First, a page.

“If what they are truly migrating into is money, money, money,” [Lt. Col. Eric Welsh] said, “then that means they are disenfranchised from what al-Qaeda stands for. What you end up getting is al-Qaeda being ineffective and diluted and being almost something else.”

They’re trying to publicize that mafia aspect for propaganda reasons now since Iraqi Muslims are much less likely to cotton to fanatics fighting for graft than for jihad. A shrewd move, since this phenomenon is by no means relegated to Sunnis: Remember the Times story from a few weeks ago about young Mahdi Army recruits starting to alienate Shiites by resorting to petty crimes and teenage gang behavior? A PR campaign against predators and extortionists will bite them, too. SCIRI, always a bit smarter and smoother than the oafish Sadr, is already way ahead of the game in the south.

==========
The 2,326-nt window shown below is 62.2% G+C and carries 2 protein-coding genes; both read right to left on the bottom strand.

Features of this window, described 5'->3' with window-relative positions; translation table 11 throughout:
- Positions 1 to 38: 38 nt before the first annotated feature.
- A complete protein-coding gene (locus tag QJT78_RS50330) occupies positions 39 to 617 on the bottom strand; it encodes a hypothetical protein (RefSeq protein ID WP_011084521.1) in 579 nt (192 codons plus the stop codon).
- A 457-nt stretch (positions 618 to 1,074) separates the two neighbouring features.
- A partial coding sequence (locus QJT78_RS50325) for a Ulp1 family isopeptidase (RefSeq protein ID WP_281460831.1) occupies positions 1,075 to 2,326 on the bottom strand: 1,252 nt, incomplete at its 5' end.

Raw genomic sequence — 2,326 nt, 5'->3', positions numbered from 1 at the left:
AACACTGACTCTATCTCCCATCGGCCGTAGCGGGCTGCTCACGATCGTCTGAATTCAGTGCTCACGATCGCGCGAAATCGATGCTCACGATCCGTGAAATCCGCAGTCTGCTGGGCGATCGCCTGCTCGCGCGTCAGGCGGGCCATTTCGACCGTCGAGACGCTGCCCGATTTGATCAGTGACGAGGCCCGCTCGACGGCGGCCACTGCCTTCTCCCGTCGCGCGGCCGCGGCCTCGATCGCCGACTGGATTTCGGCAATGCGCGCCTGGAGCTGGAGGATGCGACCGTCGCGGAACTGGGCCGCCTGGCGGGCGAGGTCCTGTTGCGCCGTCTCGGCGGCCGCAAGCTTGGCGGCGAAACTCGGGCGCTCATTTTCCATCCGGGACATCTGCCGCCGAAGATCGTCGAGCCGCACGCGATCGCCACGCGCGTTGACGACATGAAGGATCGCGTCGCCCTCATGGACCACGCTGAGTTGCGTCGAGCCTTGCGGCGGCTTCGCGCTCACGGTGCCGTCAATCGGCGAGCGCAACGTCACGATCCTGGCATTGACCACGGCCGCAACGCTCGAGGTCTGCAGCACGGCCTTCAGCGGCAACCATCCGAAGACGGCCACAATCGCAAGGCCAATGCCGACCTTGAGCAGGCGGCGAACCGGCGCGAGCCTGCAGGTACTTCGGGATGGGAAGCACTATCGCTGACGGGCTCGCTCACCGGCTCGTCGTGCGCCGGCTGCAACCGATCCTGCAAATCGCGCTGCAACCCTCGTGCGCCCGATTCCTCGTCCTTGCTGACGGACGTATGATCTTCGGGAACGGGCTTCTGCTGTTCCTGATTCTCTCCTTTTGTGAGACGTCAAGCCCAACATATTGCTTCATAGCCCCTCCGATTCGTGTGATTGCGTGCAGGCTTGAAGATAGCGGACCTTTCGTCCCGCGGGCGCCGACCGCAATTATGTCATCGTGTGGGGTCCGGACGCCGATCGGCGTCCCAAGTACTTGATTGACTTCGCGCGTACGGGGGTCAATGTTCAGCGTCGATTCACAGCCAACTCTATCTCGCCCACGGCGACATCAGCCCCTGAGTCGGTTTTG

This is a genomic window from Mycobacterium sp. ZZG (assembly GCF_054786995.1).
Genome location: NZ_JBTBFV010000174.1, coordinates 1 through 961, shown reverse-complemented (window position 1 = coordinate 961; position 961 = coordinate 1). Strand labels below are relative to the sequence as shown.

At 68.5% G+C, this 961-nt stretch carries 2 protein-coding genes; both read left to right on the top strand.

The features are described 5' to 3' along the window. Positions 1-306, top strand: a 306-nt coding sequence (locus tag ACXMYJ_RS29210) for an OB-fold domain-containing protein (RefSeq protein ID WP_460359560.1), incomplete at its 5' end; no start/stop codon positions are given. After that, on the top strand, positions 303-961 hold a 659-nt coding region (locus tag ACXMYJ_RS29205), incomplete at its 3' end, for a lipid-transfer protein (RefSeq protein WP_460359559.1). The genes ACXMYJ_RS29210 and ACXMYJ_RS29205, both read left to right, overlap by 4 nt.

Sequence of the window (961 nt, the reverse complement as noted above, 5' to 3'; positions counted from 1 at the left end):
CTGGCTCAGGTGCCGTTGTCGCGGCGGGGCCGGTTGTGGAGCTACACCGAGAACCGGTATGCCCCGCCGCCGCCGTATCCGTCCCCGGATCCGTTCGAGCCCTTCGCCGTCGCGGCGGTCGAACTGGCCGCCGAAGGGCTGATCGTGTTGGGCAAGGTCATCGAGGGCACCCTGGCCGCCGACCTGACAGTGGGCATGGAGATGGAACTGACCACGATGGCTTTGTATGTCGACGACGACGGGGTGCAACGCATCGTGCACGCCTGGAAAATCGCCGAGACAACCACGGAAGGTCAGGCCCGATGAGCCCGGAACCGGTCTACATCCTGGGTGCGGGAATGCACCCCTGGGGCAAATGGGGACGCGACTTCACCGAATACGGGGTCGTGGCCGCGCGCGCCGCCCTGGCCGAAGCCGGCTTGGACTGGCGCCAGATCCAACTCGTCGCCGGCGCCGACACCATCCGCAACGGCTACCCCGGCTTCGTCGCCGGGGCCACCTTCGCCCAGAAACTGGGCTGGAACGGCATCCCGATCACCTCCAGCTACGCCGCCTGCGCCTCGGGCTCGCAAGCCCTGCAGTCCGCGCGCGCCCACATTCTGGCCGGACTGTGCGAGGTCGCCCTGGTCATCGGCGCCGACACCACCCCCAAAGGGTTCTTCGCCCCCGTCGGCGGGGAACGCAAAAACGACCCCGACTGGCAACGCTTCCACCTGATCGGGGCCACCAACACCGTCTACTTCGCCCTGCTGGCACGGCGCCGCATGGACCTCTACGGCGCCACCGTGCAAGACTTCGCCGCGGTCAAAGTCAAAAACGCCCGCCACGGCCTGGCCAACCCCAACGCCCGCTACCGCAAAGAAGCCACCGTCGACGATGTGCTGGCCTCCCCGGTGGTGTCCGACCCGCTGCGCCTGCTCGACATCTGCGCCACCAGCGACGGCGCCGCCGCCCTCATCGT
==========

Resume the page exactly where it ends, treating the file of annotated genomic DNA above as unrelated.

Here’s the Memeorandum item on the Times story, incidentally. Of the few on the left who have dared to touch it, I count one who’s not sneeringly dismissive.

Update: Captain Ed makes the case that Keller and co. should man up and eat a little shinola here after dismissing Petraeus’s testimony in September. I think Tom Maguire‘s right, though: the thrust of the “empty calories” editorial was that (a) if there is progress, it’s owed more to Iraqis than to Bush’s strategy (“Even if the so-called surge has created breathing room, Iraq’s sectarian leaders show neither the ability nor the intent to take advantage of it.”) and (b) without political reconciliation the surge hasn’t accomplished its task, a point even Petraeus would probably concede.